The parties submitted the motion on the briefs and did not request oral argument. The motion is ripe for disposition.

         II. DISCUSSION

         A. Preliminary Injunction Standard.

         Federal Rule of Civil Procedure 65(a) grants federal courts the authority to issue preliminary injunctions. In diversity cases, like this one, federal courts apply state law to substantive issues and federal law to procedural issues. See Hanna v. Plumer, 380 U.S. 460, 465 (1965) (“[F]ederal courts are to apply state substantive law and federal procedural law.”). The Third Circuit has clearly stated that it “utilize[s] a federal standard in examining requests to federal courts for preliminary injunctions.” Instant Air Freight Co. v. C.F. Air Freight, Inc., 882 F.2d 797, 799 (3d Cir. 1989); see System Operations, Inc. v. Scientific Games Dev. Corp., 555 F.2d 1131, 1141 (3d Cir. 1977) (“Although the right upon which this cause of action is based is state-created, Rule 65(a) of the Federal Rules of Civil Procedure contemplates a federal standard as governing requests addressed to federal courts for preliminary injunctions.”). Therefore, there can be no dispute that federal law applies to the preliminary injunction standard to be applied here.

         The preliminary injunction standard is well known-“[t]here are four factors to consider in assessing a motion for a preliminary injunction: (1) whether the movant has shown a reasonable probability of success on the merits; (2) whether the movant will be irreparably harmed by the denial of relief; (3) whether granting preliminary relief will result in even greater harm to the nonmoving party; and (4) whether granting the preliminary relief will be in the public interest.” Figueroa v. Precision Surgical, Inc., 423 F. App’x 205, 207-08 (3d Cir. 2011) (citing Council of Alternative Political Parties v. Hooks, 121 F.3d 876, 879 (3d Cir.1997)); accord American Express Travel Related Servs., Inc. v. Sidamon-Eristoff, 669 F.3d 359, 366 (3d Cir. 2012). However, before the Court can examine these four factors, it first must decide whether it even has the authority to issue a preliminary injunction under the circumstances.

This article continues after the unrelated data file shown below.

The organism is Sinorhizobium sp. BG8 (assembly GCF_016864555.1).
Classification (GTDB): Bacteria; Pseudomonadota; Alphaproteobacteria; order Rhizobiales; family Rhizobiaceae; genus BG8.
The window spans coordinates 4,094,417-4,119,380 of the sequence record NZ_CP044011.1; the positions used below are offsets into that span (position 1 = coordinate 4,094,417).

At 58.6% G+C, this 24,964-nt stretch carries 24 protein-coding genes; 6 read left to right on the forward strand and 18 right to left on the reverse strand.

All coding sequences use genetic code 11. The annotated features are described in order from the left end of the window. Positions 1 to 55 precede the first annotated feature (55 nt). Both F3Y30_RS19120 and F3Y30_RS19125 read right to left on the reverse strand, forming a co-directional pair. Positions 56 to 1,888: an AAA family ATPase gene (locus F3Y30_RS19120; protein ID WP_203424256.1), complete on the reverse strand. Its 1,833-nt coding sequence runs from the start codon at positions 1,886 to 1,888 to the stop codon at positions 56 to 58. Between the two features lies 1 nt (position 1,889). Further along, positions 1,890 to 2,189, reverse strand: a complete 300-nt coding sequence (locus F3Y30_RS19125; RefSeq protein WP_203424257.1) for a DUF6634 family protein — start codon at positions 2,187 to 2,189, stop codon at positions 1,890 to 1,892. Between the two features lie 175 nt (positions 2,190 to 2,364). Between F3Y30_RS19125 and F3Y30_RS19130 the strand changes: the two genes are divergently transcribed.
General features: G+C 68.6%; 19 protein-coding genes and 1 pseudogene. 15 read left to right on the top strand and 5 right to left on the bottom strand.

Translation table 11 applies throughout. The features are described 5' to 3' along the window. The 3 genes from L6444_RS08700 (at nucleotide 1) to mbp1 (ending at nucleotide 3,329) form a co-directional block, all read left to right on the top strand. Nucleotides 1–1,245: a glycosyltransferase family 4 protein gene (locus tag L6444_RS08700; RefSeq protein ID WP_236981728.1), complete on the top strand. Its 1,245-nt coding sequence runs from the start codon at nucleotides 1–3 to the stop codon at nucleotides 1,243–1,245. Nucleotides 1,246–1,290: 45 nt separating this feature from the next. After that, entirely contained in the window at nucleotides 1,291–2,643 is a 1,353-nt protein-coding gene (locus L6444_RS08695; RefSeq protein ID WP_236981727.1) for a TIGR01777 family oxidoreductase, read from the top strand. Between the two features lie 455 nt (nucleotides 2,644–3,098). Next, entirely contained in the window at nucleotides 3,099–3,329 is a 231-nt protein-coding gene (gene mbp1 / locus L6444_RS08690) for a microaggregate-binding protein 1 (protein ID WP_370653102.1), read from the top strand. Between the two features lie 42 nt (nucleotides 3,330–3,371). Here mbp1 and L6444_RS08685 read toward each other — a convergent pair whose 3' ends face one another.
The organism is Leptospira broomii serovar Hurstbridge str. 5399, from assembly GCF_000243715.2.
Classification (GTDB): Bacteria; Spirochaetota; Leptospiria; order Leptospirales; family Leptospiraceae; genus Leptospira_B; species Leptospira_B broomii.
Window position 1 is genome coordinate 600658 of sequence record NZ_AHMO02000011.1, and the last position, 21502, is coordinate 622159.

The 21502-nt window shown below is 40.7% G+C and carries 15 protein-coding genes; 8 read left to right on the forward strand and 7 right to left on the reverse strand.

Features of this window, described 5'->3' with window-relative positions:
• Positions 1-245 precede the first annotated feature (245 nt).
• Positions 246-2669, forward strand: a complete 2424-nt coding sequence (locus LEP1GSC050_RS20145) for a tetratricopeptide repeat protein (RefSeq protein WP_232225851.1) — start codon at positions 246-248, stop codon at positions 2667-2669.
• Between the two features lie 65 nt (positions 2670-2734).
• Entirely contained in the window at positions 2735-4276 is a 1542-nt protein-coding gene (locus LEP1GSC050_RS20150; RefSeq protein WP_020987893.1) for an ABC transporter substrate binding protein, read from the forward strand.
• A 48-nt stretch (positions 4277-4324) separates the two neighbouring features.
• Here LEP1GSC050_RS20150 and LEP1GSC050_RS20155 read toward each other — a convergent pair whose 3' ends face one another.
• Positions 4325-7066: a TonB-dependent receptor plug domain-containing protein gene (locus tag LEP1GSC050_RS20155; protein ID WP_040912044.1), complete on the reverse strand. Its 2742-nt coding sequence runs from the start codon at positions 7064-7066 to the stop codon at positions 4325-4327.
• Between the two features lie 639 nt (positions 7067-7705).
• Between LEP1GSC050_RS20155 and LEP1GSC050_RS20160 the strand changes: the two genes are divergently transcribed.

B. Preliminary Injunctions in Non-Equity Cases Are Controlled by Grupo Mexicano de Desarrollo, S.A. v. Alliance Bond Fund, Inc., 527 U.S. 308 (1999).